SLU news

Studies on minimizing apple waste

Published: 03 October 2023
A box of class 2 apples, which vary in size and have cosmetic defects.

Large quantities of apples from both private gardens and industrial production are discarded as waste. By adapting storage methods and by optimising the time of harvest however, the amount of waste could be reduced.

Harvested fruit is sorted into different product classes depending on fruit quality. Classes one and two both denote edible fruit, but class one fruit must not show any cosmetic or visual defects. Class two fruit sells for a lower price and thus gives farmers a lower income. A survey done by SLU showed that 22 percent of apples are classed as industrial fruit which reaches stores in the form of juice and similar products.

– Only rarely do we see class two fruit on sale in stores. And while it is positive to see industrial fruit used in the production of juice, the process yields large amounts of waste product that we currently have no way of utilising, says SLU researcher Marie Olsson.

One way to reduce damage to apples after they have been harvested is to store them under specially adapted conditions. Today, a large share of Swedish apples are stored in so called ULO-storage, which maintain very low oxygen levels as well as temperatures between one and two degrees Celsius.

– I would say that it’s a well-established method which most farmers have access to, to a greater or lesser extent, says Äppelriket CEO Henrik Stridh.

Low oxygen levels is a balance act however, since the fruit can lose its taste if stored at levels that are too low. To find out which oxygen levels are suitable for different varieties of apples, SLU is working with Äppelriket to test so-called dynamic controlled atmosphere (DCA) storage.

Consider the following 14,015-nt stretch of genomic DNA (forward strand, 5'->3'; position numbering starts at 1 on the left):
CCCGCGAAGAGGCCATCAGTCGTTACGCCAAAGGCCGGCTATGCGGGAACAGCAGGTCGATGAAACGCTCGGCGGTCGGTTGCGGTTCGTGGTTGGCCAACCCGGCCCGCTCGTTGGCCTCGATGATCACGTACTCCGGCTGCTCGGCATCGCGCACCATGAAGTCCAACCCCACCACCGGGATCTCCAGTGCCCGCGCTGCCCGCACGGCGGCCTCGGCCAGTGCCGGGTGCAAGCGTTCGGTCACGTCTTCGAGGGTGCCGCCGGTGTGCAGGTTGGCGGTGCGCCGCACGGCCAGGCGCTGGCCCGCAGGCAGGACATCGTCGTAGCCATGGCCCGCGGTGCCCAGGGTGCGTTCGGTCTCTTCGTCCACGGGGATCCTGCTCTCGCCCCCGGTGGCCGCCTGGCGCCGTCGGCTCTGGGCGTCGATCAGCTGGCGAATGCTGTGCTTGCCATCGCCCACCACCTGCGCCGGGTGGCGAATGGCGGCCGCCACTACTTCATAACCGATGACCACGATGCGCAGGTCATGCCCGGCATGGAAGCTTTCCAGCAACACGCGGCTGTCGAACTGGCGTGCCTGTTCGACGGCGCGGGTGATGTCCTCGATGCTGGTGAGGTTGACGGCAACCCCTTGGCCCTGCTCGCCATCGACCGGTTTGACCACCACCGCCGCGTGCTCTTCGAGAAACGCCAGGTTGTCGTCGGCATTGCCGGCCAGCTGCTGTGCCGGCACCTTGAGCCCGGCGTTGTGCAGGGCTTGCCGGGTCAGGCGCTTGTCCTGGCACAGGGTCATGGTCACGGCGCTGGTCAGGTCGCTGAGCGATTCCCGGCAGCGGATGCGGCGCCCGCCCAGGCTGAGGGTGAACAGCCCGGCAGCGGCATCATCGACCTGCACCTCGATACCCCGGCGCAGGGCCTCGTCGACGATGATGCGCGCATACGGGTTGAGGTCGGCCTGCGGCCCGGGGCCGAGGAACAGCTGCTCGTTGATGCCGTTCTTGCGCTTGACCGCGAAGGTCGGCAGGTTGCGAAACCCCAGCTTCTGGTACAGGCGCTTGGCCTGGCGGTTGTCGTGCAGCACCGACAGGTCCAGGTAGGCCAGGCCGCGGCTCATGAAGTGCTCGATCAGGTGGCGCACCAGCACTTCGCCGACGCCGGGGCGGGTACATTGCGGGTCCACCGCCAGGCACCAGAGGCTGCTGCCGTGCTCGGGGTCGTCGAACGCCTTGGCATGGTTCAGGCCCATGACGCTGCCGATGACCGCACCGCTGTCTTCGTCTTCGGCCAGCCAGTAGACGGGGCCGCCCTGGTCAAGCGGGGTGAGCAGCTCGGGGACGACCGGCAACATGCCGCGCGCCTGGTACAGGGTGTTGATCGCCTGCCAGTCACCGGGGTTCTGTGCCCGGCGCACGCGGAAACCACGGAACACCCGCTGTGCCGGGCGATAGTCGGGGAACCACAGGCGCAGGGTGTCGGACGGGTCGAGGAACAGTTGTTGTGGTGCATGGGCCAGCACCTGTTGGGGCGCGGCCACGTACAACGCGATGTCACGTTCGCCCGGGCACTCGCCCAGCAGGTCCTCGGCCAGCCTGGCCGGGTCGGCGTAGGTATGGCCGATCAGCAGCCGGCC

– This method is seeing an increased usage in large parts of the world, says Marie Olssson.

At SLU, externally employed doctoral student Joakim Sjöstrand is working to find the optimal time in the growth cycle to harvest apples. Previous methods of determining this has been based on visual inspections of the colour of apples as well as the number of days since efflorescence. Both of these parameters can vary considerably based on the amount of sunlight as well as the temperature during a given season however.

– If we can pinpoint this with greater accuracy we can improve storage longevity, says Marie Olsson.

What makes this project unique is that the optimal date of harvest is calculated based on measurements of the rate of chlorophyll degradation, which is then compared with the traditional methods.

Also of interest to the research at SLU is the pests that target apple trees, such as the codling moth. With the codling moth as a model subject, researchers are studying the ways in which insects are attracted to different scents. This knowledge could be used to develop new and sustainable methods of combating pests.